Teaching/Learning with the TC Library
  • In a recent conversation on the ATTW-L mailing list (http://tc.eserver.org/10197.html), Clay Spinuzzi (http://clayspinuzzi.com/)
    asked faculty members in the Association of Teachers of Technical
    Writing which textbooks they use for their TC/TW courses. He compiled
    the results, which included just about every textbook I know.

    But
    a question that wasn't asked, but that I would like to ask, is "what
    online resources do you use to complement your textbook, and how to you
    use them?" And there's probably a good reason why the question isn't
    being asked. Because online articles and resources can be valuable, but
    they're difficult to integrate into teaching. And it isn't clear how to
    incorporate online catalogues/indexes (like the TC Library) into
    courses.

    But it being unclear doesn't mean it wouldn't be worth
    doing. I wonder, sometimes, how effective textbooks are for teaching
    today. My students sometimes speak ill of their textbooks. In my
    experience textbooks tend to produce clear, simple overviews of the
    major issues in a field of knowledge, attempting to convey to students
    (in a simple transmission model, from the 'knower' to the 'tabula rasa'
    student). But I'm not sure that's the only way students learn.

    My
    students, when they're interested in a topic, often use Google or
    Wikipedia searches to learn more. They're often cynical, or skeptical,
    or doubtful of their textbooks. I'm not exactly sure which.

    But
    for technical communication purposes, I don't believe that either
    Wikipedia or Google are really adequate for learning the intricacies of
    the field of technical communication.

    It's nothing against those
    sites. Wikipedia is a fine encyclopedia. A great place to go for a
    one-page or two-page introduction to a subject. It's a great place to go
    if you don't know anything about a field, to see an overview of what it
    is. But that's only useful for about five minutes for my students. They
    need to learn more than that.

    And obviously, Google is a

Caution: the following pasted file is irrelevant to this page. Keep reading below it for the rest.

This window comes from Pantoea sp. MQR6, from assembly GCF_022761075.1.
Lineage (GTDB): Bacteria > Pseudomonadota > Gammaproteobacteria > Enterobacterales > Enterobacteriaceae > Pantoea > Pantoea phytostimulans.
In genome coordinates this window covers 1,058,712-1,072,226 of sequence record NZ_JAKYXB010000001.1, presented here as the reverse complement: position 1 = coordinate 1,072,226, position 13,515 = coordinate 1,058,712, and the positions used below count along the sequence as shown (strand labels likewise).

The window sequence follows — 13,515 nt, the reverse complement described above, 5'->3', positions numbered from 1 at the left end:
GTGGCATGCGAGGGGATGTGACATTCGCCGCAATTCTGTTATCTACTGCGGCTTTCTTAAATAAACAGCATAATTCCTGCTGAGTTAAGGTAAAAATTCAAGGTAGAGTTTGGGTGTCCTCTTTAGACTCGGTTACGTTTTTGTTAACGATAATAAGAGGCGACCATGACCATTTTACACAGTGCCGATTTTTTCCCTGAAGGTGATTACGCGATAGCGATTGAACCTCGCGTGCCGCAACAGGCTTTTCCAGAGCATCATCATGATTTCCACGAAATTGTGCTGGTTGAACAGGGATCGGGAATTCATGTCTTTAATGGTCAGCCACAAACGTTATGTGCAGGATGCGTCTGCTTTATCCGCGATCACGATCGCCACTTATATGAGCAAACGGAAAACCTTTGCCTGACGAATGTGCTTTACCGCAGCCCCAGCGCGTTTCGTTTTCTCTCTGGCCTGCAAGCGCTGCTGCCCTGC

powerful system. It could never have risen to such prominence if it
    weren't a powerful search engine. But it doesn't differentiate between
    websites and online documents: if I search Google for technical
    communication (http://www.google.com/search?q=technical+communication)
    I find individual articles as well as organization websites (some of
    which have thousands and thousands of pages). When browsing, it's much
    more useful to have a higher level of parallelism, so that one can
    search for articles separately than organizations. And Google obviously
    can't necessarily find the best sites: when you search Google for
    'technical communication', on the first page of results you find a
    document called 'Sexy girls Online on webcam.' Because Google isn't
    human-edited, it can't discern why some sites are more appropriate than
    others.

    So, when we founded the TC Library in 2001, part of the
    goal was to produce an index that would organize quality online
    resources so that they could be used, either by professors or by people
    who are teaching themselves topics within the fields of technical,
    scientific and professional communication.

    But here we are, at
    the end of 2007, without the problem solved. I'm interested in
    developing a pedagogy that would permit people to learn about issues
    within the field(s) effectively.

    So. Please help us. Let me know
    if you have suggestions or ideas about how we could build a pedagogical
    interface to our body of knowledge in the field. We can do the
    development work, to make the site better than it is now for
    learning/teaching. I just need ideas, suggestions, and discussion to
    help me think through how to do this well. I'll look forward to hearing
    your ideas.